From China, without love. The stampede of unicorns is losing fans.
Xiaomi Corp. fell as much as 6 percent in its Monday debut in Hong Kong, while most of last year’s hottest listings, from ZhongAn Online P&C Insurance Co. to Ping An Healthcare & Technology Co., are trading below their IPO prices.
Yet it seems nothing will stop the unicorns. In the two months since Xiaomi’s filing, more than 70 companies applied to list on the Hong Kong exchange, even as sentiment soured. The benchmark Hang Seng Index is now 13 percent below its January high, and Xiaomi had to cut its ambition almost by half, to a $48 billion valuation.
So why do they keep coming?
One reason could be a land-grab mentality in China. For example, after Canaan Inc., a maker of cyptocurrency-mining equipment, applied in Hong Kong, its larger rival Bitmain Technologies Ltd. said it would mull a listing too, even though Bitmain doesn’t need the money. You don’t want your competitor to hog the media spotlight.
More likely, though, is that China’s 8 trillion yuan ($1.2 trillion) private-equity and venture-capital industry is starting to slow. After a blockbuster 2017, these private funds raised just $4.4 billion in April, the latest month for which data are available, down 85 percent from a year earlier.
This is because Beijing now sees reducing corporate debt as its economic priority, even allowing a few local government financing vehicles and quasi state-owned entities to default. Inevitably, tighter liquidity shows up in the VC world too. Afraid of a dry spell, unicorns may be rushing to IPO.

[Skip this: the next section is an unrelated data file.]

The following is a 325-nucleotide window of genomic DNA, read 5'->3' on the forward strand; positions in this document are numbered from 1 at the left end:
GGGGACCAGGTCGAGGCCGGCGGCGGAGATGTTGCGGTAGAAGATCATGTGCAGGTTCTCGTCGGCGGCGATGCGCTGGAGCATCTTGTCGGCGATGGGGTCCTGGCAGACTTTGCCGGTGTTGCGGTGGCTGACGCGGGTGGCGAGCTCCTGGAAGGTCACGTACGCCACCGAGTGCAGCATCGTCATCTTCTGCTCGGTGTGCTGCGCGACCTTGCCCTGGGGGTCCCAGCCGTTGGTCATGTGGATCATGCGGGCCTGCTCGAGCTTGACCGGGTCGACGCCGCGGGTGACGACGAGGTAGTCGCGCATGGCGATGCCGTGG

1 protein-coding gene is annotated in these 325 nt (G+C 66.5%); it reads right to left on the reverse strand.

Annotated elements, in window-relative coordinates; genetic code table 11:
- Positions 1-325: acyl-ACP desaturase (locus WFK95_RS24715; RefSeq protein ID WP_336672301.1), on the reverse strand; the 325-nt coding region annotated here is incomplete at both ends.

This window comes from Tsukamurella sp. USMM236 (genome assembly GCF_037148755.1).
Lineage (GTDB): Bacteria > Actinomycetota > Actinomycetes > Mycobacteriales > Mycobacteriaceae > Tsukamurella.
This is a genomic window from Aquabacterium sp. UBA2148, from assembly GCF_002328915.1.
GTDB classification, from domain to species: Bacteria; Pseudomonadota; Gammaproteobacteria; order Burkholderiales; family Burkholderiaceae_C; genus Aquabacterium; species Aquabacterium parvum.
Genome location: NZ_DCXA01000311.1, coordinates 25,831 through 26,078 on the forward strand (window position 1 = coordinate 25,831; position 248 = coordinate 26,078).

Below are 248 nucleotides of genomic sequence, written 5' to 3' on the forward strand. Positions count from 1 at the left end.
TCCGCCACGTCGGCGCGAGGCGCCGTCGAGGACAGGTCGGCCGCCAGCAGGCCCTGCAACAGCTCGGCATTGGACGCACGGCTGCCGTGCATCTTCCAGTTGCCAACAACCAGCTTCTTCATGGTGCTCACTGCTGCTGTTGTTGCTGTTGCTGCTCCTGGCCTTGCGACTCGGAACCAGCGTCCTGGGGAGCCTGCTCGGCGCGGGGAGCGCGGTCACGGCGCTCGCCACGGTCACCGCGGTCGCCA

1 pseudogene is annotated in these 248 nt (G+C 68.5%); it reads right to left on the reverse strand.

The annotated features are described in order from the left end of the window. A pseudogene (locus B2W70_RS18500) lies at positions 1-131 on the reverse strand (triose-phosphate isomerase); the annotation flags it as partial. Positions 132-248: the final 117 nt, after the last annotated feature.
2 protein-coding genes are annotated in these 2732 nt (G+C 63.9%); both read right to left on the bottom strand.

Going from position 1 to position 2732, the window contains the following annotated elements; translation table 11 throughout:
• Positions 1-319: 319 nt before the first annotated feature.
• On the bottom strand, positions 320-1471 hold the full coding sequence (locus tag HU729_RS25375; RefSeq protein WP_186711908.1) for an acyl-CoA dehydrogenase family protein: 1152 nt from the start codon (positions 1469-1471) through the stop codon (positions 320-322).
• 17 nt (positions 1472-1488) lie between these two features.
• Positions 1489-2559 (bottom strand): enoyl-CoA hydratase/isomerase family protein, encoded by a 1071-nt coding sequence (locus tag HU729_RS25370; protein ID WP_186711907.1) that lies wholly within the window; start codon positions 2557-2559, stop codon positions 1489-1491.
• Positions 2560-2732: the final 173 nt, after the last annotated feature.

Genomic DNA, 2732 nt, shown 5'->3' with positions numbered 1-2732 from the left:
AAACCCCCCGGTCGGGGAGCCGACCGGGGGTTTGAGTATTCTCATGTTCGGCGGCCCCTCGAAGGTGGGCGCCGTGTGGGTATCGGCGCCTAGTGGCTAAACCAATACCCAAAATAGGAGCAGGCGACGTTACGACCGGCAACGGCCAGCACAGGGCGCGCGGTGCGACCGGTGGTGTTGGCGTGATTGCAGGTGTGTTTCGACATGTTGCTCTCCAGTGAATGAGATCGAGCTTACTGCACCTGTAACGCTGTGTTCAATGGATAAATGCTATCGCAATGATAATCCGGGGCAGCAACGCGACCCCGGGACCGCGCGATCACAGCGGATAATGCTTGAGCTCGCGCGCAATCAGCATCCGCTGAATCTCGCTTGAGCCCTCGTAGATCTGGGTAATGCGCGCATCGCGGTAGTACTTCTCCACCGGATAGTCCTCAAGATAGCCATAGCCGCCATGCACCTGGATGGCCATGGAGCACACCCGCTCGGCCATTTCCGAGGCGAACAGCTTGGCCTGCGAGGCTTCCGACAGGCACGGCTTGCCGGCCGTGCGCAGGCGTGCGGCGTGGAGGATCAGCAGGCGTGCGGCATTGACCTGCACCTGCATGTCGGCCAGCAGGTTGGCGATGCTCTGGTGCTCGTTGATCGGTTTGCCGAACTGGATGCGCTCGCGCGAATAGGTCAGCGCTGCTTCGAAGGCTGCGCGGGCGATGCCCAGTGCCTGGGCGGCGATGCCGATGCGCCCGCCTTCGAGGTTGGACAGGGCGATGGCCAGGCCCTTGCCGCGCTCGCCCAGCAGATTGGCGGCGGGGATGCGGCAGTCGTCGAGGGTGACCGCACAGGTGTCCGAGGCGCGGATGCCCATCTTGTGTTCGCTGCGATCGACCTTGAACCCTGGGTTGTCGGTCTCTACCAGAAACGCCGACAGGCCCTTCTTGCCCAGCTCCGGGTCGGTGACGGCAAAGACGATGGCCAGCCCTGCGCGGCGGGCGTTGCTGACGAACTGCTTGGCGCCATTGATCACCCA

Before the People’s Bank of China tightened its purse strings this year, the nation was a stud farm for unicorns. Since the start of 2017, it produced 35 startups with a valuation of $1 billion or more.
For many, though, too much of a good thing was just too much, as recent IPO filings show.
Meituan Dianping, the world’s fourth most-valuable unicorn, managed to raise more than 48 billion yuan selling preferred shares between 2015 and 2017. But it was also handing out cash fast, incurring an almost 19 billion yuan operating loss in the meantime. Sales and marketing alone gobbled up 26 billion yuan, or half of revenue. The Hong Kong exchange, which until the end of April had stringent profitability requirements for new listings, will need time to figure out how to value such big losses.
Or consider Uxin Ltd., which listed in New York last month. Between 2016 and the end of March 2018, the e-commerce provider for the used-auto market raised 4.7 billion yuan in new equity, while burning enough for a 3.5 billion-yuan operating loss. That was unusual even for U.S. investors accustomed to unprofitable technology firms.
Of 70-odd Chinese ADRs, Uxin, Yingli Green Energy Holding Co. and the video-streaming site iQiyi Inc., which also went public this year, are the most unprofitable. Uxin’s shares are 18 percent below its IPO price.
Seeing the VC world running dry, China’s unicorns are scrambling to find sugar daddies in the public markets. Buyer beware — a bit of discipline can be a good thing.